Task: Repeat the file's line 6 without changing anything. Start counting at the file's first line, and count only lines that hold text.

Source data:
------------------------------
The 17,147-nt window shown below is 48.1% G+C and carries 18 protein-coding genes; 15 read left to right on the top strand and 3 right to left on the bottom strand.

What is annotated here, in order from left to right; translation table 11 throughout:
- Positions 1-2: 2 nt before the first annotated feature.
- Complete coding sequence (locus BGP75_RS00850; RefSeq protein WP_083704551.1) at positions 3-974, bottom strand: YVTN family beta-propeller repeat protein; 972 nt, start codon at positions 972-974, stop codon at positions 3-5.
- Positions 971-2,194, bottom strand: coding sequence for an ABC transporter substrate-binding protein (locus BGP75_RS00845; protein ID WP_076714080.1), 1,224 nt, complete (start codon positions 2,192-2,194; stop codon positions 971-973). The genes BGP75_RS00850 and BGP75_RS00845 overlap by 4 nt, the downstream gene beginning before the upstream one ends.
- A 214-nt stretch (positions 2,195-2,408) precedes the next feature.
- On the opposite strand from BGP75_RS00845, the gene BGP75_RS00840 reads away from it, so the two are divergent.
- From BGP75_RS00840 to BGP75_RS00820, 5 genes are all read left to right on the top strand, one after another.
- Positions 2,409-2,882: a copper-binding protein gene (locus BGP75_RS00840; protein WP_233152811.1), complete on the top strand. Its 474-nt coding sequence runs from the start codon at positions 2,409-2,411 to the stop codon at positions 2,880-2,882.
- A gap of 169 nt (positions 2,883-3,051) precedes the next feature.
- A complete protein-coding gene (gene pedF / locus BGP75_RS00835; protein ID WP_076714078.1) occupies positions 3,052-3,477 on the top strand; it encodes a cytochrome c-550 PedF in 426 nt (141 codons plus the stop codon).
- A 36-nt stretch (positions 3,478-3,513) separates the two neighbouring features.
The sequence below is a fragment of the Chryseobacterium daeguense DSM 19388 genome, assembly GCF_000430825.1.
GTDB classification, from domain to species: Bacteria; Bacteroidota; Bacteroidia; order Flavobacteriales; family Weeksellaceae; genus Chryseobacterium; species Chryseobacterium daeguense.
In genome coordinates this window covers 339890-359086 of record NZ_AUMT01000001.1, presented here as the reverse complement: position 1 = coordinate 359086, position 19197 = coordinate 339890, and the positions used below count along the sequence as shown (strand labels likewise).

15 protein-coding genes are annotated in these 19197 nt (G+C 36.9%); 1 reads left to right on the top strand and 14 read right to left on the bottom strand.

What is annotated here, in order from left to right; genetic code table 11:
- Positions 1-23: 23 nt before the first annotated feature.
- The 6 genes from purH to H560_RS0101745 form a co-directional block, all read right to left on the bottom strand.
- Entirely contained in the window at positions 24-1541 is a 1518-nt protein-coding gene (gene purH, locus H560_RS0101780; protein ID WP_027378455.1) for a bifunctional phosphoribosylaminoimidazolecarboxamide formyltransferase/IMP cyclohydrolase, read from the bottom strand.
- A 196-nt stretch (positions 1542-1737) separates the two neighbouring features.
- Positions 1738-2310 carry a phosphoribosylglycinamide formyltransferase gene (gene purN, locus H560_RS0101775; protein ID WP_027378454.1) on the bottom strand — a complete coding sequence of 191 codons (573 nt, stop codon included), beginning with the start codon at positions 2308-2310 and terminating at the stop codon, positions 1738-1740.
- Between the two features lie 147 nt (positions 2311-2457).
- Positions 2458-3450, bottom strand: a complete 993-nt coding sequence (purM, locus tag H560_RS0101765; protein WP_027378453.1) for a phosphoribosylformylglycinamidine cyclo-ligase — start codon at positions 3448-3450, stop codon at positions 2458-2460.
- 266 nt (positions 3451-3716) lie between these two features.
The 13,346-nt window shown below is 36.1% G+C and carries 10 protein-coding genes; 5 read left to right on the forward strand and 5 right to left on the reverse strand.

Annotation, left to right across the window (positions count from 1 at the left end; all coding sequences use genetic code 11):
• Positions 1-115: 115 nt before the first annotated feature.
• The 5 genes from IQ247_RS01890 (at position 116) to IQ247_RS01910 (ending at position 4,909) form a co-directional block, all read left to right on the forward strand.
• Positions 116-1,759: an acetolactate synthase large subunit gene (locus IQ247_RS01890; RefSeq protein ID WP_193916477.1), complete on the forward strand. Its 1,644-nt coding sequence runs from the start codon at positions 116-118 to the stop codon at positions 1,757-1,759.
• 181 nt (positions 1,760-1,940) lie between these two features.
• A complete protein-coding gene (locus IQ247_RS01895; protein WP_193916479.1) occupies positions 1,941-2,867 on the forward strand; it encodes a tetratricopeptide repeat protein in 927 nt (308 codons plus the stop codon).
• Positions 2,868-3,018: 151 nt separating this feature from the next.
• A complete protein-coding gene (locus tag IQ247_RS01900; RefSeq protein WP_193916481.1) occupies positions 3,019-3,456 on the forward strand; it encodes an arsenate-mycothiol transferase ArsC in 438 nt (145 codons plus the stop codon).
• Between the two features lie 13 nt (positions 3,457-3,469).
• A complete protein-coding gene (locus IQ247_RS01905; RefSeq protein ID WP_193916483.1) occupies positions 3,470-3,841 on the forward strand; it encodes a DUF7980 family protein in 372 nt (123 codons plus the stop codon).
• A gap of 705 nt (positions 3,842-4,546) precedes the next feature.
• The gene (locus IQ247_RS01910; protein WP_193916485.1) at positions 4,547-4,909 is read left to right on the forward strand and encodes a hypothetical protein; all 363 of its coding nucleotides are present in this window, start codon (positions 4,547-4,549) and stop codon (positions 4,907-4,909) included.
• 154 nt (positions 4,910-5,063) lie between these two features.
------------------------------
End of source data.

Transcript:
- A 214-nt stretch (positions 2,195-2,408) precedes the next feature.